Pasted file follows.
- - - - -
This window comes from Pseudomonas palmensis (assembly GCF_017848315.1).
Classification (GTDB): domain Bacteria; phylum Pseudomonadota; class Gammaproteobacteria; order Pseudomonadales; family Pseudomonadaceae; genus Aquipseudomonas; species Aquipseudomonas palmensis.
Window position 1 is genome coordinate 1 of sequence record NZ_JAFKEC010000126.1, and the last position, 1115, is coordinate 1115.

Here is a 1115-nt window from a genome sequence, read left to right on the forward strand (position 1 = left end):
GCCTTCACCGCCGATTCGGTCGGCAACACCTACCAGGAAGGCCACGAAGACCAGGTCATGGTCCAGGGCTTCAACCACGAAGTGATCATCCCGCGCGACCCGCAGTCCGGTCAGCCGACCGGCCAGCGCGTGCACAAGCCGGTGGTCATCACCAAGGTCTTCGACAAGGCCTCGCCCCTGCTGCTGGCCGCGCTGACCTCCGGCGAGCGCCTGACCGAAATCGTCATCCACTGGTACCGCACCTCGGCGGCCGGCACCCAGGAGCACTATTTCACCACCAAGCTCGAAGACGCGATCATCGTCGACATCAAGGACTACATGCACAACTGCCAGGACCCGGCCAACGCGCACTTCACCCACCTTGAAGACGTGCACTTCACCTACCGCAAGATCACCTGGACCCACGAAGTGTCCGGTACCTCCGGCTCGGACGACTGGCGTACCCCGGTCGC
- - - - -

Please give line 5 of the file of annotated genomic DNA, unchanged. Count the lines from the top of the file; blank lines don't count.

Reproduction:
GCCTTCACCGCCGATTCGGTCGGCAACACCTACCAGGAAGGCCACGAAGACCAGGTCATGGTCCAGGGCTTCAACCACGAAGTGATCATCCCGCGCGACCCGCAGTCCGGTCAGCCGACCGGCCAGCGCGTGCACAAGCCGGTGGTCATCACCAAGGTCTTCGACAAGGCCTCGCCCCTGCTGCTGGCCGCGCTGACCTCCGGCGAGCGCCTGACCGAAATCGTCATCCACTGGTACCGCACCTCGGCGGCCGGCACCCAGGAGCACTATTTCACCACCAAGCTCGAAGACGCGATCATCGTCGACATCAAGGACTACATGCACAACTGCCAGGACCCGGCCAACGCGCACTTCACCCACCTTGAAGACGTGCACTTCACCTACCGCAAGATCACCTGGACCCACGAAGTGTCCGGTACCTCCGGCTCGGACGACTGGCGTACCCCGGTCGC